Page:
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Do I have to be dead or dying to get SSDI?

This is one of my favorite questions we get from SSDI applicants about the disability process. It can be asked tongue in cheek or with a general inquisitiveness of the level of impairment that is considered disabling according by the Social Security Administration (SSA).

How disabled is disabled enough to get disability benefits?

One misconception that many claimants have is that they can have a short-term or a partial disability to get SSDI. Unfortunately, unlike workers compensation or VA disability which provides a disability ranking to applicants and pays accordingly, the SSA only pays claimants a monthly, cash SSDI payment if they consider the claimant 100% disabled. This is why a very serious car accident injury, which leaves the victim incapacitated for months (but not 12 continuous months) can be denied by the SSA. Although the claimant may be 100% disabled at this point in time, often the SSA will argue that they will be able to recover and return to work prior to 12 months and their injuries are considered “short-term.”

Claimants who have been awarded SSDI but who later become much more injured or disabled also will not be allocated any more money for their conditions. Why? Because the SSA had already determined they were 100% disabled and agreed that they could not work. Any additional injuries will not increase their disability payment because they are currently receiving the maximum amount they are qualified to receive.

How do I know if I am disabled?

So do you have to be dead or dying to get SSDI benefits? The answer is no. Many claimants are considered disabled and have a condition or disease which is not likely to kill them or which is not terminal.

Many claimants do not realize that the SSA maintains a list of all the conditions and related symptoms they consider disabling on the Social Security Administration’s Listing of Impairments. This listing, also known as the SSA Blue Book, contains disabling conditions and symptoms which makes it impossible for SSDI claimants to continue to perform substantial gainful activity.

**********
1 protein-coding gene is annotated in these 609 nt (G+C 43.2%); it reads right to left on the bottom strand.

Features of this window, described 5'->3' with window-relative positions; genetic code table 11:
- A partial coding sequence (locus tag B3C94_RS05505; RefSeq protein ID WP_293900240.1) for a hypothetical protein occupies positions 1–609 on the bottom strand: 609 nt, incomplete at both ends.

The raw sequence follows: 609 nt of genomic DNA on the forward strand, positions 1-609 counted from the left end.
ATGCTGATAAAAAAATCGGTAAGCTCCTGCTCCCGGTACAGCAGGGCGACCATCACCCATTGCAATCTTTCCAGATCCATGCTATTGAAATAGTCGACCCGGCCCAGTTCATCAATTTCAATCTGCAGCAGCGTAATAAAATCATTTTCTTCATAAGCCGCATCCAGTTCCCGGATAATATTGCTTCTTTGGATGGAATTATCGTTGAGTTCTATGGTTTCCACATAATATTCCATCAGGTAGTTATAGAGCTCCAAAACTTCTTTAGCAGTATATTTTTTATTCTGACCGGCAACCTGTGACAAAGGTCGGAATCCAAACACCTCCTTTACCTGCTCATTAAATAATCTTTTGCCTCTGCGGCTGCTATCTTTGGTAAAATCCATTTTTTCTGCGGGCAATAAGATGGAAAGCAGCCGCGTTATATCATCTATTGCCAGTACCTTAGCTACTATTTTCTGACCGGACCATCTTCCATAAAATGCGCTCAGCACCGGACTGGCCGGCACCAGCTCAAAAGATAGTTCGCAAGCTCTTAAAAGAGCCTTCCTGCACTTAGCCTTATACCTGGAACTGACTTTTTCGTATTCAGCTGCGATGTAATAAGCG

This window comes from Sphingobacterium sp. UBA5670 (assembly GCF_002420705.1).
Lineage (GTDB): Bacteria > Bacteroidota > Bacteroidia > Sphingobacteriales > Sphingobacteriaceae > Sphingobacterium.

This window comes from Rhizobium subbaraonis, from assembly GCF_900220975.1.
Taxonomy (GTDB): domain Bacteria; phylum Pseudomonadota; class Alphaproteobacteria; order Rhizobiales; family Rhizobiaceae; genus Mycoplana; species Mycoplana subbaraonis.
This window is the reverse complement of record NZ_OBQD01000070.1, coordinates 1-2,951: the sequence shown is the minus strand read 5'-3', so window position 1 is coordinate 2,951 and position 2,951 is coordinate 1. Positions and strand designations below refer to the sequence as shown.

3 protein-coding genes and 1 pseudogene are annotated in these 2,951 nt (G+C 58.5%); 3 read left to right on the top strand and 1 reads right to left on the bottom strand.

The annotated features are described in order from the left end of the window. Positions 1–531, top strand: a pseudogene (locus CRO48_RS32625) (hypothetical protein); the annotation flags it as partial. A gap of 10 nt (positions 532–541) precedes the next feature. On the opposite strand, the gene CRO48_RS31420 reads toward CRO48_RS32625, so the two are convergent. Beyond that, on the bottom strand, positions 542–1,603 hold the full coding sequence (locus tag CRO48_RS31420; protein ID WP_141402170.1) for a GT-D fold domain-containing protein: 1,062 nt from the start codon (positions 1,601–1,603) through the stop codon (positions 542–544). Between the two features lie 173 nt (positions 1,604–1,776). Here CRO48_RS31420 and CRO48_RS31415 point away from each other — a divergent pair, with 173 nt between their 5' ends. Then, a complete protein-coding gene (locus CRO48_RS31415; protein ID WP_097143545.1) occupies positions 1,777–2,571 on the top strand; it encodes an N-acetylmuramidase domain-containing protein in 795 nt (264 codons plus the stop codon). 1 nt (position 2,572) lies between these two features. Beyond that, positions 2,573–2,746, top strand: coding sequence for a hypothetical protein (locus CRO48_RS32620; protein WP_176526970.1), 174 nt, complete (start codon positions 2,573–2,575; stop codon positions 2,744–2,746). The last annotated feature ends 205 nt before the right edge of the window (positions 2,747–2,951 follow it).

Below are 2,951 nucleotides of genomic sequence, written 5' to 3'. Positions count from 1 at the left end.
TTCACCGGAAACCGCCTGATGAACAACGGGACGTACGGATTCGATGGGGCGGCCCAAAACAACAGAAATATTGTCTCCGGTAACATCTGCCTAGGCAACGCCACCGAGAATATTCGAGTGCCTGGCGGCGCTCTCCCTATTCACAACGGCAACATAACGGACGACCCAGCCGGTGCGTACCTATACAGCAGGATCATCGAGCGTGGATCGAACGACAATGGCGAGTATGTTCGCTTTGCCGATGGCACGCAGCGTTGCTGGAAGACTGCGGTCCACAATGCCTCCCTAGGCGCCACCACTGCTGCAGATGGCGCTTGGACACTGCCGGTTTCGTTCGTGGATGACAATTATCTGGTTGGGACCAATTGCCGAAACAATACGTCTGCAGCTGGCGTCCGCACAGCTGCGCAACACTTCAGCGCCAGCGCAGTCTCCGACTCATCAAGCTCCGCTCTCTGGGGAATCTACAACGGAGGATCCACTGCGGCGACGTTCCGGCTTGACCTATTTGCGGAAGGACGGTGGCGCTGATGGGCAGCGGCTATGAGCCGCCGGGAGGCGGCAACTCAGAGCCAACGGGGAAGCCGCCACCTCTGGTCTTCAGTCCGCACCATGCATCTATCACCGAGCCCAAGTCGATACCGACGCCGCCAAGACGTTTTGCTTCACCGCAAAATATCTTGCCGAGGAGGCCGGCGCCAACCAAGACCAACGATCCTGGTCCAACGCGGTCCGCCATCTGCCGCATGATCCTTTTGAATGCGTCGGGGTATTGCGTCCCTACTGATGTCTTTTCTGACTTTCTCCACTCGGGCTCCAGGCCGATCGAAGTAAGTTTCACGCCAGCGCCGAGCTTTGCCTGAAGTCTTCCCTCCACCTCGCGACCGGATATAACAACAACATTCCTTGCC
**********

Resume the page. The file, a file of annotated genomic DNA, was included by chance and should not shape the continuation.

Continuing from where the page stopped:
I recommend that all SSDI claimants who have been diagnosed with a condition review the SSA Blue Book to determine if their condition is listed, and if so, what symptoms they need to have documented and verified through medical tests or specific evaluations to meet a listing.

Claimants who have a condition which is not on the list will have to prove that their condition “meets or exceeds” a condition on the list or does not allow them to perform work.

Unfortunately, the listing is not conclusive and does not contain many common conditions that can be disabling. Talk to a disability lawyer if your condition is not on the list and you need information about medical documentation to prove you are disabled.

What if I have a terminal condition?

What if you do have a terminal condition? Fortunately, the SSA has a process in place to expedite the disability determination process for terminal cases. These cases will receive special handling, labeling, flagging and tracking to ensure they are processed as quickly as possible. Common terminal cases can include: AIDS, ALS, bone marrow transplant cases, any malignant cancer that is metastatic (stage IV), and small cell or oat cell lung cancer.